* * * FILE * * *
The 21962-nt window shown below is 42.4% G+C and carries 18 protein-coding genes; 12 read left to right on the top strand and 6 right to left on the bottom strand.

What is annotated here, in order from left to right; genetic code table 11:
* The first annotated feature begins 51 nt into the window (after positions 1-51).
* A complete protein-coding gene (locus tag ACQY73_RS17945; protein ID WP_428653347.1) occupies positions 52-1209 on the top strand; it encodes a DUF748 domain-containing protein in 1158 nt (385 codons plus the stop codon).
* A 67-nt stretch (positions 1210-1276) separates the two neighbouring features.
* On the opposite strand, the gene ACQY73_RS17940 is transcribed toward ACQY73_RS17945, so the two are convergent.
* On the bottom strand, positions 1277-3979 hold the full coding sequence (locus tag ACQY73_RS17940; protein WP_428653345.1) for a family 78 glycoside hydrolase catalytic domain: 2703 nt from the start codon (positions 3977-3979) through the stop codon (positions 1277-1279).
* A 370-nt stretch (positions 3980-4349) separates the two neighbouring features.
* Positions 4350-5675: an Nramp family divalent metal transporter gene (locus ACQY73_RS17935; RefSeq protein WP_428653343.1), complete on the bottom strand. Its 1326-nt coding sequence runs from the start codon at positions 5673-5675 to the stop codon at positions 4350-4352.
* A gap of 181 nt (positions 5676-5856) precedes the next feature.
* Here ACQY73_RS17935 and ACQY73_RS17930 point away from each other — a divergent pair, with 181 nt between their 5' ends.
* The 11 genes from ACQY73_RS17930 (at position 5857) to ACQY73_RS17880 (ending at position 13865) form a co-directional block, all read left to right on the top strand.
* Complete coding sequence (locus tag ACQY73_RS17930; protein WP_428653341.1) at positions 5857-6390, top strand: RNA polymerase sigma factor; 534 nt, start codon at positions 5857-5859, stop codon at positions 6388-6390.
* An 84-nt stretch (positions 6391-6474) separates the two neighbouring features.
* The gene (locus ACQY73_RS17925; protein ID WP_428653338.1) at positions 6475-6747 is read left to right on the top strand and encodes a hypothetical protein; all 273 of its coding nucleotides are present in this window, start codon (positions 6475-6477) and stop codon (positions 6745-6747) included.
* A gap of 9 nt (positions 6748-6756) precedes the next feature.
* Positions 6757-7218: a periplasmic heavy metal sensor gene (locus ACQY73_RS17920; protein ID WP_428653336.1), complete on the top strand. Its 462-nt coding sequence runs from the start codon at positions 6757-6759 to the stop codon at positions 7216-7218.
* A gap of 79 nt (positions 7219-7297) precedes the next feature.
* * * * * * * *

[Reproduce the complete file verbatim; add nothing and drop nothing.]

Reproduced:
The 21962-nt window shown below is 42.4% G+C and carries 18 protein-coding genes; 12 read left to right on the top strand and 6 right to left on the bottom strand.

What is annotated here, in order from left to right; genetic code table 11:
* The first annotated feature begins 51 nt into the window (after positions 1-51).
* A complete protein-coding gene (locus tag ACQY73_RS17945; protein ID WP_428653347.1) occupies positions 52-1209 on the top strand; it encodes a DUF748 domain-containing protein in 1158 nt (385 codons plus the stop codon).
* A 67-nt stretch (positions 1210-1276) separates the two neighbouring features.
* On the opposite strand, the gene ACQY73_RS17940 is transcribed toward ACQY73_RS17945, so the two are convergent.
* On the bottom strand, positions 1277-3979 hold the full coding sequence (locus tag ACQY73_RS17940; protein WP_428653345.1) for a family 78 glycoside hydrolase catalytic domain: 2703 nt from the start codon (positions 3977-3979) through the stop codon (positions 1277-1279).
* A 370-nt stretch (positions 3980-4349) separates the two neighbouring features.
* Positions 4350-5675: an Nramp family divalent metal transporter gene (locus ACQY73_RS17935; RefSeq protein WP_428653343.1), complete on the bottom strand. Its 1326-nt coding sequence runs from the start codon at positions 5673-5675 to the stop codon at positions 4350-4352.
* A gap of 181 nt (positions 5676-5856) precedes the next feature.
* Here ACQY73_RS17935 and ACQY73_RS17930 point away from each other — a divergent pair, with 181 nt between their 5' ends.
* The 11 genes from ACQY73_RS17930 (at position 5857) to ACQY73_RS17880 (ending at position 13865) form a co-directional block, all read left to right on the top strand.
* Complete coding sequence (locus tag ACQY73_RS17930; protein WP_428653341.1) at positions 5857-6390, top strand: RNA polymerase sigma factor; 534 nt, start codon at positions 5857-5859, stop codon at positions 6388-6390.
* An 84-nt stretch (positions 6391-6474) separates the two neighbouring features.
* The gene (locus ACQY73_RS17925; protein ID WP_428653338.1) at positions 6475-6747 is read left to right on the top strand and encodes a hypothetical protein; all 273 of its coding nucleotides are present in this window, start codon (positions 6475-6477) and stop codon (positions 6745-6747) included.
* A gap of 9 nt (positions 6748-6756) precedes the next feature.
* Positions 6757-7218: a periplasmic heavy metal sensor gene (locus ACQY73_RS17920; protein ID WP_428653336.1), complete on the top strand. Its 462-nt coding sequence runs from the start codon at positions 6757-6759 to the stop codon at positions 7216-7218.
* A gap of 79 nt (positions 7219-7297) precedes the next feature.